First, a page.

Indian-born, London-based artist Anish Kapoor’s highly anticipated exhibition at the Palace of Versailles in France hasn’t even opened yet and it’s already stirring controversy, according to a report from The Guardian. The cause for concern is the show’s central work, titled Dirty Corner, a massive steel funnel that opens up from the ground and faces the palace. Last week, during an interview with French media outlet JDD, the Turner Prize winning artist gave a particularly raunchy description of the work, describing it as “the vagina of the queen coming into power.”
The explanation isn’t a complete surprise since Mr. Kapoor is the first contemporary artist to engage directly with the nation’s political history in his installation at the palace, which includes a long line of monarchs, and among them France’s infamous queen Marie-Antoinette. However, the graphic image conjured by his statement has become the focus of heated attention from everyone from Versailles’ mayor and MP François de Mazières to Paris daily Le Parisien.
According to the BBC, the artist defended the work in a statement on Friday by saying “A work has multiple interpretive possibilities,” and “Inevitably, one comes across the body, our bodies and a certain level of sexuality. But it is certainly not the only thing it is about.” He then went on to say to The Independent—after he claimed he didn’t recall his original statement—that while his explanation during various interviews referenced vaginas, he hadn’t made any mention of the Queen or Marie-Antoinette.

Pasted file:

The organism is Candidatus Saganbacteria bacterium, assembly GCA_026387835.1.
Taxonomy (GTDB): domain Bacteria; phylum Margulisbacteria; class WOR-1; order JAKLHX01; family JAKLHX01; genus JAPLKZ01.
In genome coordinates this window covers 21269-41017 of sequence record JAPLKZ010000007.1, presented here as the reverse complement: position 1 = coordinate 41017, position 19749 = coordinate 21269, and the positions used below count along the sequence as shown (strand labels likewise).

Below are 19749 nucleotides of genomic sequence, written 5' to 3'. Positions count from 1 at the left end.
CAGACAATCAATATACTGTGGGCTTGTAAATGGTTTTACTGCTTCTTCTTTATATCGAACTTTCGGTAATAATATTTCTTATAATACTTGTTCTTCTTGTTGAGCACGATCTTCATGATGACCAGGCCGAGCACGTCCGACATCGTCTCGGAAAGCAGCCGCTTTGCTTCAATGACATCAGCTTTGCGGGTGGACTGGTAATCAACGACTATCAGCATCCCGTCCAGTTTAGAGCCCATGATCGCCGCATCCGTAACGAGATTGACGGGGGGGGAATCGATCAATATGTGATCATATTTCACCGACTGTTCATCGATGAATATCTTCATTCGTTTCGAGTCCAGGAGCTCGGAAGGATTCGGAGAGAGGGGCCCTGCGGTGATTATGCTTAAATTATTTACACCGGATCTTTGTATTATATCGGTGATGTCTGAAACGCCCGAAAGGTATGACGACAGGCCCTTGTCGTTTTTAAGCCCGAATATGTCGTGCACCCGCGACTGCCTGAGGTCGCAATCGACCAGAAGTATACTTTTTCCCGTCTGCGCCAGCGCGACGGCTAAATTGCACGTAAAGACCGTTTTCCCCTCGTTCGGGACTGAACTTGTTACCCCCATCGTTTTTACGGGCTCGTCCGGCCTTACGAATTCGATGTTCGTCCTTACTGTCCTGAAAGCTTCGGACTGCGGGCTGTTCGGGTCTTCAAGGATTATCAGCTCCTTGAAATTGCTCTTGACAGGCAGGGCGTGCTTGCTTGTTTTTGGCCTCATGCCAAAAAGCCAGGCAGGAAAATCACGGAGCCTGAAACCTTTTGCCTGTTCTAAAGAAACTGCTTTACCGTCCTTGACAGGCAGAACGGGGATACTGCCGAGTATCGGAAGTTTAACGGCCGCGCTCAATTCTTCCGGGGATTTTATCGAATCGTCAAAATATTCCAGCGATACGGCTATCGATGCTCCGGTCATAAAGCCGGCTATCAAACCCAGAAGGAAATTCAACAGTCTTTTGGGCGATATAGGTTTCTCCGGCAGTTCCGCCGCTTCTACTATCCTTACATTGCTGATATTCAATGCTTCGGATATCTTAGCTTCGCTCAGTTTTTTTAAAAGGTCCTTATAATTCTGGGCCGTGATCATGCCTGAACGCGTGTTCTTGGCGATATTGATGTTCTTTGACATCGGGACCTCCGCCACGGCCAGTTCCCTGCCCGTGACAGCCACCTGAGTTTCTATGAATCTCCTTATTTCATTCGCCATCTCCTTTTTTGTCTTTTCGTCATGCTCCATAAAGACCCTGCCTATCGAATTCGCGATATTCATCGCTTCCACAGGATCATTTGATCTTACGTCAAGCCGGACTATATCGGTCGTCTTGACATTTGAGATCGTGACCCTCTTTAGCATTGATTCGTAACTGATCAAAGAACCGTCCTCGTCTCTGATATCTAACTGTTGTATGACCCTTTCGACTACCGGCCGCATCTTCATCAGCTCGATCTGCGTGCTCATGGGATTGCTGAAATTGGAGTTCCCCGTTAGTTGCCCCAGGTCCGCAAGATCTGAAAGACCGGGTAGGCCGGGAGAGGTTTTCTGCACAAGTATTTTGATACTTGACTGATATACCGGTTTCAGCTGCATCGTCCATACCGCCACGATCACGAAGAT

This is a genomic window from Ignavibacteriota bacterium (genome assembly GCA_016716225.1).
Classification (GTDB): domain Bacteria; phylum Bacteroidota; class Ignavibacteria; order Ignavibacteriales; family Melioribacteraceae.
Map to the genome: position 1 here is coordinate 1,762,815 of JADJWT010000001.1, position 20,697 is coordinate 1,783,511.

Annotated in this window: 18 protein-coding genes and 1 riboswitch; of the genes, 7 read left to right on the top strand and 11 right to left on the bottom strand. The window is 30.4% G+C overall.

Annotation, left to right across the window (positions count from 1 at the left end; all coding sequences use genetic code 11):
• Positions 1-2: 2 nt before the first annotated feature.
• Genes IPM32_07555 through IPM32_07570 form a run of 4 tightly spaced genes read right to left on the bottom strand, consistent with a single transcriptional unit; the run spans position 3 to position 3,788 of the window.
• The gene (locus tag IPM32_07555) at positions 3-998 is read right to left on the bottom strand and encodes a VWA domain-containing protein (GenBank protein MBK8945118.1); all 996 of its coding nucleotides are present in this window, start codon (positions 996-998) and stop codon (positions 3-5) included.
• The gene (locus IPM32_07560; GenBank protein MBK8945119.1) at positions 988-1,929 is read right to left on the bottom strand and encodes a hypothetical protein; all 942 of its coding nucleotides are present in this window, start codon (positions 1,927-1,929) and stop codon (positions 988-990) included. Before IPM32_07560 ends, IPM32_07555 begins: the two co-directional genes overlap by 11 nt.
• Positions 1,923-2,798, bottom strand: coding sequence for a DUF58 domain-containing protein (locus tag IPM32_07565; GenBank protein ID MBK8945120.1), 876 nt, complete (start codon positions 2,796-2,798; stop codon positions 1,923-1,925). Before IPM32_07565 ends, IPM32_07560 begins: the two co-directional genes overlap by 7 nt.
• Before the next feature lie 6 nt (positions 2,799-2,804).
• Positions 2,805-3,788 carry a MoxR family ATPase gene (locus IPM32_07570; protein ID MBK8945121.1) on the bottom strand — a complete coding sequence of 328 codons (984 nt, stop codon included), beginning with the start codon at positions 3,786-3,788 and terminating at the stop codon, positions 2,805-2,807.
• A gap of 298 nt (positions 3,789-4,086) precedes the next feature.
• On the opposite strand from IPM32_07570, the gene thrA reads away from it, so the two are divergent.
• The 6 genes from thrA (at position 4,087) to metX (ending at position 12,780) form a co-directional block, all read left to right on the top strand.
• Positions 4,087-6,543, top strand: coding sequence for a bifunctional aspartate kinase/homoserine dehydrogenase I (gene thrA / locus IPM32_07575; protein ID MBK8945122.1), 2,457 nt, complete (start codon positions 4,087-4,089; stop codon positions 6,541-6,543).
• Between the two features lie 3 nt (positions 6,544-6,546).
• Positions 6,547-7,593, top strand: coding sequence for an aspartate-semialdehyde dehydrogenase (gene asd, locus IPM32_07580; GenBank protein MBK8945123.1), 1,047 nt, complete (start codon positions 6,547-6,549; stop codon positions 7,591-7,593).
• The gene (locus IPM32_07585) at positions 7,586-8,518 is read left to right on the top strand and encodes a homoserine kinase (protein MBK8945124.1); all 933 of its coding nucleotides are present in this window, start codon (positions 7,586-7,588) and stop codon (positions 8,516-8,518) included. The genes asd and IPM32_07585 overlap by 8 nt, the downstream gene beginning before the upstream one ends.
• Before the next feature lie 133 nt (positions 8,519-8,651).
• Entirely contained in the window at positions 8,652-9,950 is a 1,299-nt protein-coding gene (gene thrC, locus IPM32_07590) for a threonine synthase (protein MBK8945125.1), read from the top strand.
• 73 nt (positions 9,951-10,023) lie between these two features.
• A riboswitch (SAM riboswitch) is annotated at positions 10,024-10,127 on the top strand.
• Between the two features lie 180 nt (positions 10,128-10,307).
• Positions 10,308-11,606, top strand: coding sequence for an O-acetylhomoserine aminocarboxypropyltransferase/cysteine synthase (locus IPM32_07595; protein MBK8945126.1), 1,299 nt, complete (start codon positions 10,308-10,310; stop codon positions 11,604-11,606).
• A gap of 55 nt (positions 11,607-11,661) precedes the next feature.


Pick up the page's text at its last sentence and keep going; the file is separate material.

“I don’t see why it’s problematic [to mention vaginas]. We all have one—or at least we all have something,” he said.
However, in an interview with The New York Times he stated, “This whole place, every tree, every bush is ordered, geometrical, formalized, almost as if it’s hiding nature. And Dirty Corner is like a big queen sitting in court, displaying herself to her courtiers, completely chaotic,” and also described the cast-concrete forms that flank the piece as “a big vulvalike form sitting watching.”
Despite the criticism, there are plenty who welcome the work and are quick to defend it. “Any controversy will just bring more visitors,” wrote French paper Le Figaro, and female academics for Liberation have also applauded the piece.
Mr. Kapoor’s exhibition is the first to utilize the palace’s Jeu de Paume games room, where he has installed a canon that appears to have fired large piles of red wax into a corner, which he told Le Journal du Dimanche was “clearly a phallic symbol” that “raises the question of violence in contemporary society.” Also included in the exhibition is a monumental outdoor mirrored disc shaped like a satellite titled Sky Mirror and a whirlpool titled Descension.
The first artist selected to exhibit at Versailles was Jeff Koons in 2008. Since then, artists like Takashi Murakami, Joana Vasconcelos, and Lee Ufan, among others have created sprawling site-specific installation’s on the palace’s grounds.